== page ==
Hope to see you on the road somewhere, as we are going to start our full-timing adventures as soon as our house here in Chugiak, Alaska sells. Many things to Barry and Monique. You will always have a friend in us.
Take care and see you somewhere “out there.”
Lynne

▪.  Madolyn on August 22nd, 2010 12:17 am  
Barry & Monique,
Thanks so much for your Blog. My husband and I are planning to go to Alaska in the next couple of years and have wondered whether to do it alone or go with a group. Your information is very valuable!
We are traveling across Canada now and also to an online trip journal (MyTripJournal.com/2010race2finish. We have spent time in the Maritime Provinces-so check it out.
I am wondering about keeping up our Blog when going North to Alaska as we are having a hard time keeping it up this year. We have an aircard-but with the limit of 100 MBs and the cost – it is not enough time. How do you handle it? We do use campground WiFi when we can, but we like to stay in the Provincial Parks which do not have it. I don’t recall any discussion in your Blog on phone or WiFi availability. Any suggestions?
Thanks again!
MadolynB@comcast.net

▪.  Dan & Cylinda DeLaughter on August 22nd, 2010 8:36 pm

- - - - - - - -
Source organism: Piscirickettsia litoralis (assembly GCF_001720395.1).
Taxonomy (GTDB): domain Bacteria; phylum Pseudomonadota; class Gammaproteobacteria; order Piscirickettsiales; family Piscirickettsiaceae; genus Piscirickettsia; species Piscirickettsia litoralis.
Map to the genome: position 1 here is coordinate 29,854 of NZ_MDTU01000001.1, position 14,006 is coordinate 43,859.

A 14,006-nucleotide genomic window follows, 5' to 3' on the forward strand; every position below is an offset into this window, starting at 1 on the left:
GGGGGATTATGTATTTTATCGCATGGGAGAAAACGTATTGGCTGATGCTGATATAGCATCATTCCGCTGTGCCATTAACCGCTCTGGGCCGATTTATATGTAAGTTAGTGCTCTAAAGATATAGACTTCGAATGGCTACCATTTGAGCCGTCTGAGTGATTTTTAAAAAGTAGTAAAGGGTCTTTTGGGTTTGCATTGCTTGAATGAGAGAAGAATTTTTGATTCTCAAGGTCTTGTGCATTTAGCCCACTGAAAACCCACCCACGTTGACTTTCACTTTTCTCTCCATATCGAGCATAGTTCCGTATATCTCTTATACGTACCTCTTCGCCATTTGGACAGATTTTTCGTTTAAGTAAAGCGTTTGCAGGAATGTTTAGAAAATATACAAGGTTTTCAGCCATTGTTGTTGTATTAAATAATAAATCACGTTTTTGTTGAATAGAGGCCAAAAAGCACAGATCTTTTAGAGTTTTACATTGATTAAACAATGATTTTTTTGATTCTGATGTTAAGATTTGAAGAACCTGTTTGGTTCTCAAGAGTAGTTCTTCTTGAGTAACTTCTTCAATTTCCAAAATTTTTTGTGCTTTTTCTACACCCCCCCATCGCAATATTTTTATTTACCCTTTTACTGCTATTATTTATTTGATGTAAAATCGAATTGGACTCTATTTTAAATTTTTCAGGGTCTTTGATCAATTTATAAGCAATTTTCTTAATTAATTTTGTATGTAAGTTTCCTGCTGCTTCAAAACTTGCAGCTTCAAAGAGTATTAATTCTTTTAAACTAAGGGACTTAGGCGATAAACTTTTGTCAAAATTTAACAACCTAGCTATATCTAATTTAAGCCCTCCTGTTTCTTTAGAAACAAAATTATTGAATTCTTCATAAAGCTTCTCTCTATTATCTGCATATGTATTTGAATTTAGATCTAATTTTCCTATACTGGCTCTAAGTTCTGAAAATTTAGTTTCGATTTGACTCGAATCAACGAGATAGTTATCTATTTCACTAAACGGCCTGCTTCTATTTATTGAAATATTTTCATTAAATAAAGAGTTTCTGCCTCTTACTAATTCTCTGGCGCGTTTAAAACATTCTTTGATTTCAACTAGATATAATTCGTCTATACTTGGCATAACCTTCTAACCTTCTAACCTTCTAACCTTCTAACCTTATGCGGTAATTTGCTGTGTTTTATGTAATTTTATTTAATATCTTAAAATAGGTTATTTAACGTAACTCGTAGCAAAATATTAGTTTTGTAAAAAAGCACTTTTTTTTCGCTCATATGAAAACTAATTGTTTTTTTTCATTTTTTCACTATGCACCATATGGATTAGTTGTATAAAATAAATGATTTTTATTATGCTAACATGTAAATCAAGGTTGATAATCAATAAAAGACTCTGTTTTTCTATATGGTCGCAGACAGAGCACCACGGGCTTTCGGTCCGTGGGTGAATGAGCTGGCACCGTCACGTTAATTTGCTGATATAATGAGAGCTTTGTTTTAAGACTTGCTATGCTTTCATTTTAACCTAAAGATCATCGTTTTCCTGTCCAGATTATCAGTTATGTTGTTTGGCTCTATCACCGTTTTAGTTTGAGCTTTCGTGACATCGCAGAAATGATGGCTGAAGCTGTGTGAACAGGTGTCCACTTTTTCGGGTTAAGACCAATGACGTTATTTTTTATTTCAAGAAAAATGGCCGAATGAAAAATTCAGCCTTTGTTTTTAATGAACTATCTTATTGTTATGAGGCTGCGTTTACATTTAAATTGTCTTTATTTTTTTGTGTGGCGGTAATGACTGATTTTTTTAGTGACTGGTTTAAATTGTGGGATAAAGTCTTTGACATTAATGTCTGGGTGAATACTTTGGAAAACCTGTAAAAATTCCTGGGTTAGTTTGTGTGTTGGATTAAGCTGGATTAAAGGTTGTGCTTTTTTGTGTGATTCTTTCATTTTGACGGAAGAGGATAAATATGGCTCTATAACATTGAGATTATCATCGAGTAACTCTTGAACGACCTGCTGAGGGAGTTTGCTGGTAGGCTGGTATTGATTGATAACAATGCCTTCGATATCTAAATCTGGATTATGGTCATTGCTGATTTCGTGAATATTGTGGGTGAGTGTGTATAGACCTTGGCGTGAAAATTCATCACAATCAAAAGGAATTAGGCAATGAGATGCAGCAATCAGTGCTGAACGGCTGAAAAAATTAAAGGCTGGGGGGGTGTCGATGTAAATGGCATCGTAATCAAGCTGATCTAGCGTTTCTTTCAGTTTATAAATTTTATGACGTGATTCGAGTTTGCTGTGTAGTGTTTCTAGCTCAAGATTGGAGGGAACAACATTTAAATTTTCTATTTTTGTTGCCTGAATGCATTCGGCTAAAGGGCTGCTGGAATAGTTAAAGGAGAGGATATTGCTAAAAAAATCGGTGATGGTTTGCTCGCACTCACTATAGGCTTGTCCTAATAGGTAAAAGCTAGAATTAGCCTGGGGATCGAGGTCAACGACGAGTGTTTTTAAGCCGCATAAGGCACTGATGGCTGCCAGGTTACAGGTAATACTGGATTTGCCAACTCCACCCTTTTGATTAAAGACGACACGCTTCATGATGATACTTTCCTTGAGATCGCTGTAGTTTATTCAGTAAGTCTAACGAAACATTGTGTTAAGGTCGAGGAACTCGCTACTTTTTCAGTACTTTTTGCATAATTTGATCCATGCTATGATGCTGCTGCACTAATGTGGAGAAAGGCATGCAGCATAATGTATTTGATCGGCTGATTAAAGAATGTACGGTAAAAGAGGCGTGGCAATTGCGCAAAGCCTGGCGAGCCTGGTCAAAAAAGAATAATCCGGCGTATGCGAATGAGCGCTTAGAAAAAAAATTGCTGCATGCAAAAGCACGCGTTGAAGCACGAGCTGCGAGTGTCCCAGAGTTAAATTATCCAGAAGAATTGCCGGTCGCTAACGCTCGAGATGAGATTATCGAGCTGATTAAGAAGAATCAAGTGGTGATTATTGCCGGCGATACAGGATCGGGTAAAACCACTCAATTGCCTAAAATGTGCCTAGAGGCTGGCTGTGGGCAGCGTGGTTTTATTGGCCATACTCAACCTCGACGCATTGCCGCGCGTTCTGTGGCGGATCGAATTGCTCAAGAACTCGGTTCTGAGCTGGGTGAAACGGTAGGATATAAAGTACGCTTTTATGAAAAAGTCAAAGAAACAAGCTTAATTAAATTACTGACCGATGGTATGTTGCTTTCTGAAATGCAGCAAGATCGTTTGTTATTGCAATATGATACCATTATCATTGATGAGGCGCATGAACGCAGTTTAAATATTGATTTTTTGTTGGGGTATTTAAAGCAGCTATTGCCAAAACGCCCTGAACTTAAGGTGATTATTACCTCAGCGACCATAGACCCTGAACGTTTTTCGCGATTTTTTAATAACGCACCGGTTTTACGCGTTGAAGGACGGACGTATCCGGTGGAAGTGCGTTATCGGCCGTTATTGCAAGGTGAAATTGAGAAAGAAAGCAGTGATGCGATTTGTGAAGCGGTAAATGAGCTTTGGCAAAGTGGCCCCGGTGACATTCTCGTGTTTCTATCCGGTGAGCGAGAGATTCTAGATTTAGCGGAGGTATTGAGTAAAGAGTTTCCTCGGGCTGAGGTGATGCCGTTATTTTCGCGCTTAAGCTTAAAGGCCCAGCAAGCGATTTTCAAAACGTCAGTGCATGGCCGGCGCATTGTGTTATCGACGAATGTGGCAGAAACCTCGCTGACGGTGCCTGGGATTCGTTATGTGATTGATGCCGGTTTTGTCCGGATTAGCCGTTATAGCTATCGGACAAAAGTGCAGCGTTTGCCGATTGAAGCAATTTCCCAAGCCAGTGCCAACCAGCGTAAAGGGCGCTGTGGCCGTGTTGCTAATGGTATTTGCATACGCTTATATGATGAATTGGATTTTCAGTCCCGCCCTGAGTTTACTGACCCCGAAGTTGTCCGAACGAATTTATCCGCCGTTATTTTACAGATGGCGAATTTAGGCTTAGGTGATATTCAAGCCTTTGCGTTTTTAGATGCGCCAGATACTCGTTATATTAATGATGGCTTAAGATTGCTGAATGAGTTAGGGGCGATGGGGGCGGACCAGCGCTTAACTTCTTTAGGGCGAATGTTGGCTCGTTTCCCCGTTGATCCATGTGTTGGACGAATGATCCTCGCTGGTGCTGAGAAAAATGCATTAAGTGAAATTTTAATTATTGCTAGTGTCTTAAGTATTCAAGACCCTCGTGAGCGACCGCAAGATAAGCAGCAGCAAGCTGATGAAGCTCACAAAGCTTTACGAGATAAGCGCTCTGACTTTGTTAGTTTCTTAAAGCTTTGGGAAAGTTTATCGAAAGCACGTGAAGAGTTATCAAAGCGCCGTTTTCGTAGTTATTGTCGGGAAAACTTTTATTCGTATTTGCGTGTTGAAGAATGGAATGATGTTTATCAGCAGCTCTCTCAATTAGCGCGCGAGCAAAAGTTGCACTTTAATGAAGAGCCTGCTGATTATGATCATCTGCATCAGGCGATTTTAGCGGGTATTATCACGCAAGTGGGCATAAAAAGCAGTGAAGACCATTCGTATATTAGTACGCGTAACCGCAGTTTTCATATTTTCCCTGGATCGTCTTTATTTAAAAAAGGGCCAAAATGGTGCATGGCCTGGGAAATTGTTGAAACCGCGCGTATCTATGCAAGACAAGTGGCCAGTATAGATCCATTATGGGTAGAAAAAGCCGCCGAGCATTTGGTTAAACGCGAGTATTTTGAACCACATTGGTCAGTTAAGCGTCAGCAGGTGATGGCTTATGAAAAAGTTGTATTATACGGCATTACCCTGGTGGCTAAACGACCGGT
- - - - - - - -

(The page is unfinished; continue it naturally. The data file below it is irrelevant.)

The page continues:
My Wife Cylinda and I just made a decision a few months ago that we are going to kicking common sense out the door. We plan to sell everything and hit the road full time for how ever long. Six months ago Cylinda was diagnosed with HER2+ breast cancer. Its one of the most deadly breast cancers you can get. Only 20% of breast cancers are of this type. because of this we are going to live like there is no tomorrow. I can not tell you how this journey into the storm we are now traveling has changed what is important to us. We lost our old life; we know it will never be the same. We now live in our new normal of Dr’s, Chemo drugs, sticks, pricks good days, bad days, ups and downs. Your world stops when someone finds out they have cancer. The days start to swirl around that person like they are the center of a Hurricane. Your life, gone. Schedules, gone. Plans, gone. With faith and hope you make it through each day. Cylinda will be finished with her Herceptin treatments in Jan and shortly after that we plan to hit the road. We hope by May. RVing looks like a perfect new life for us…no plans…No Scheduals Just living to enjoy each day. We found your blog and decided Alaska would be our first destination. Your info on cost on the road was a reality check for me… we have been so busy looking for an RV and truck hadn’t given that much thought. (Silly me). Well just wanted to say thanks for all of the great info. D & C